14 July, 2021
CCTV and ASB: Do Perpetrators have a Right to Privacy?
The Court of Appeal has recently heard a case where the defendant argued that a breach of his injunction, proved by his neighbour's CCTV, breached his right to privacy. The Court of Appeal has dismissed this argument and decided that the right of the victim's respect for their private and family life, overwhelmingly outweighed the defendant's right to privacy.
Background of the Case
In the case of Molloy v BPHA Limited, BPHA obtained a without notice injunction against Mr Molloy, following complaints of racist harassment against his neighbour. The victim installs CCTV and captures evidence of Mr Molloy's racist abuse. After receiving evidence that the injunction had been breached, BPHA began committal proceedings against Mr Molloy for breaching the injunction. The judge in the committal proceedings finds that a breach of the injunction did occur and imposed a suspended sentence.
Mr Molloy appealed that decision on a number of grounds, including that the injunction order disproportionately breaches his right to respect for his private life. In making the appeal, Mr Molloy's barrister referred to the GDPR, the Protection of Freedoms Act 2012, the Surveillance Camera Code of Practice, and guidance issued by the Information Commissioner about the use CCTV in public spaces. However, the Court of Appeal dismissed this argument.
In dismissing the argument, the judge stated "…if there had been no history of anti-social behaviour, there would be no justification for this use of CCTV. But that is not the situation here and [Mr Molloy] has to take account of the effect of his behaviour on his neighbour, in the everyday and legal meanings of that word. His rights are not the only ones to be considered. I would accept that the entrance to one's home is an important area for most people and that the fact that it is small area is not a complete answer...The Article 8 right of [the victim] and her family to respect for their family life overwhelmingly outweighs any considerations of privacy which [Mr Molloy] and his wife would normally be entitled to expect. It is not normal to be recorded by one's neighbour whenever one leaves or returns to one's home, but the circumstances here undoubtedly justified a departure from the norm."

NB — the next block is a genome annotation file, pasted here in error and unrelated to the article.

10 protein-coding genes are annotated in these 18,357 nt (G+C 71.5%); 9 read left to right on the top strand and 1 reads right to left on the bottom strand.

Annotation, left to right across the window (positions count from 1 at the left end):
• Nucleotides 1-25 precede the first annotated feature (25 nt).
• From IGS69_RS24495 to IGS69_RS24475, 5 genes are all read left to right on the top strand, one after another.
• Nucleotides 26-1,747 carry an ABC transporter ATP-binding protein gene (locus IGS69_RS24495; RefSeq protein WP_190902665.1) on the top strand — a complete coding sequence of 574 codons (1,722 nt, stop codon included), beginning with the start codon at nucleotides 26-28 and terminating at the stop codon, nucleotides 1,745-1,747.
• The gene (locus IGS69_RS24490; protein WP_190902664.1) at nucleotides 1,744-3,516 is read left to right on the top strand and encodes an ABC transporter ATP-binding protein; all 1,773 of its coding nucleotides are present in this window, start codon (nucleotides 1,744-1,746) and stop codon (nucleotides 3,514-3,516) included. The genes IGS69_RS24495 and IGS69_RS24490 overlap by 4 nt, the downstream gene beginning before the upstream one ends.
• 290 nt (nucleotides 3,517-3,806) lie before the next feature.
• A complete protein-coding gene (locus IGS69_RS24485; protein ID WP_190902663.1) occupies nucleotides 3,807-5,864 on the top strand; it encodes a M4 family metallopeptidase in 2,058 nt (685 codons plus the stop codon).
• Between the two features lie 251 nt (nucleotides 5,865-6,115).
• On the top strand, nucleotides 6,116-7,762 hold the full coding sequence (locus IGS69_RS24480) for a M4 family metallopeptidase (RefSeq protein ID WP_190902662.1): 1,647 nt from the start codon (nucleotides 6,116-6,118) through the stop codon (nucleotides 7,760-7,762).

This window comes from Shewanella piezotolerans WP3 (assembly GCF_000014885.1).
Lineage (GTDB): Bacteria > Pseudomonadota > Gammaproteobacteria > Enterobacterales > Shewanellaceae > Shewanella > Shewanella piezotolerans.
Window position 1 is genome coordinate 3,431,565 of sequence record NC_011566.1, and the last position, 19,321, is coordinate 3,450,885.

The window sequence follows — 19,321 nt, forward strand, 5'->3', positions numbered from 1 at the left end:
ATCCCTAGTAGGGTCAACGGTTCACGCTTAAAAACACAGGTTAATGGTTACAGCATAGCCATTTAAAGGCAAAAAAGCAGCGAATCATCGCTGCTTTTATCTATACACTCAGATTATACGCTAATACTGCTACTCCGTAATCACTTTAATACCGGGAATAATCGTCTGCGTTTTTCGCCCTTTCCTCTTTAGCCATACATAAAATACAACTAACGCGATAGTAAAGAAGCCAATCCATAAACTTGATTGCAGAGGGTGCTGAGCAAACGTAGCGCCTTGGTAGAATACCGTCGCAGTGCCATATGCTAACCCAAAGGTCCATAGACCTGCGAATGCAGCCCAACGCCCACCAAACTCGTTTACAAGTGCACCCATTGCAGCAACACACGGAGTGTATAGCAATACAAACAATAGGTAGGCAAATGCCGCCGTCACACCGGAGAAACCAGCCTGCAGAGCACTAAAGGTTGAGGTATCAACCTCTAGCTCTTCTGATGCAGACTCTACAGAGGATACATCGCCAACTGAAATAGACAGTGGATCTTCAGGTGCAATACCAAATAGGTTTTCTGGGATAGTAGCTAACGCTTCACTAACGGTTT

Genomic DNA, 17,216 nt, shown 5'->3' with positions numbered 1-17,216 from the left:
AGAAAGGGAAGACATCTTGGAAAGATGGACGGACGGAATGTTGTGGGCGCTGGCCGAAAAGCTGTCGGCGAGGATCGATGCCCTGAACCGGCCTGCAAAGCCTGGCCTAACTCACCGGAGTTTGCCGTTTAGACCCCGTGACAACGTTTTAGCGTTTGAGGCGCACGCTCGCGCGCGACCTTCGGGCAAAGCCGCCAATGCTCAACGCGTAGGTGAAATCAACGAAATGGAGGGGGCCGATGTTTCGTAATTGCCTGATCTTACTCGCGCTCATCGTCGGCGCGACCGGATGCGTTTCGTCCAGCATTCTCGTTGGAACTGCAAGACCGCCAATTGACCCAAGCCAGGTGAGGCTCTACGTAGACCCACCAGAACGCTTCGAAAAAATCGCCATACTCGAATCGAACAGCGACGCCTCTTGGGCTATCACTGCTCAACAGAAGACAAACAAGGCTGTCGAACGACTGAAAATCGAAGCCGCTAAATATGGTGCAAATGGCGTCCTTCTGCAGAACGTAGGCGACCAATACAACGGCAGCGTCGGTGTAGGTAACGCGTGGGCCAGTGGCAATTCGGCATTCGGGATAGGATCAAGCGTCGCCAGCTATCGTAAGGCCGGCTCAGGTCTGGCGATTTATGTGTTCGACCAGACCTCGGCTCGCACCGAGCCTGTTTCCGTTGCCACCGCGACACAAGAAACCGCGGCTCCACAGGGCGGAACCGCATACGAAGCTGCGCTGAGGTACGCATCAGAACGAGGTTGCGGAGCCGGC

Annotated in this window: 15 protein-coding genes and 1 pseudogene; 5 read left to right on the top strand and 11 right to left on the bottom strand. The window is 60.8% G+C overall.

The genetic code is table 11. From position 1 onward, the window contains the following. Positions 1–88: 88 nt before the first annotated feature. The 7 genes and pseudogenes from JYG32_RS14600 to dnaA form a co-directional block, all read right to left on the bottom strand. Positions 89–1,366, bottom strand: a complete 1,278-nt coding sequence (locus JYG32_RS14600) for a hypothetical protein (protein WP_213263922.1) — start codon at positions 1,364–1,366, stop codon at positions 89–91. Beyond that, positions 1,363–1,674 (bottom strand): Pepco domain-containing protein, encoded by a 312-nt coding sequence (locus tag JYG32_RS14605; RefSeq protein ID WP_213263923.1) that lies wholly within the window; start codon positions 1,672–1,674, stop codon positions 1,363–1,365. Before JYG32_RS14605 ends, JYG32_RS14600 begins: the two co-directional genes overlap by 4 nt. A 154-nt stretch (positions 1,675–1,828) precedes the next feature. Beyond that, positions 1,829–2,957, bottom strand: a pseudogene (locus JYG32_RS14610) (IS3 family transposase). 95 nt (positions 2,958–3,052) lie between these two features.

This case should give RPs some comfort from the position the Court of Appeal has taken in relation to the use of CCTV and anti-social behaviour. The court has been clear that there are circumstances where privacy intrusive CCTV will be justifiable such as for the prevention or detection of crime and anti-social behaviour and that there are circumstances where a victim's right to respect for their private and family life will outweigh a perpetrator's right to privacy.
For more information contact Bethany Paliga in our Housing & Regeneration department via email or phone on 01254 222347. Alternatively send any question through to Forbes Solicitors via our online Contact Form.
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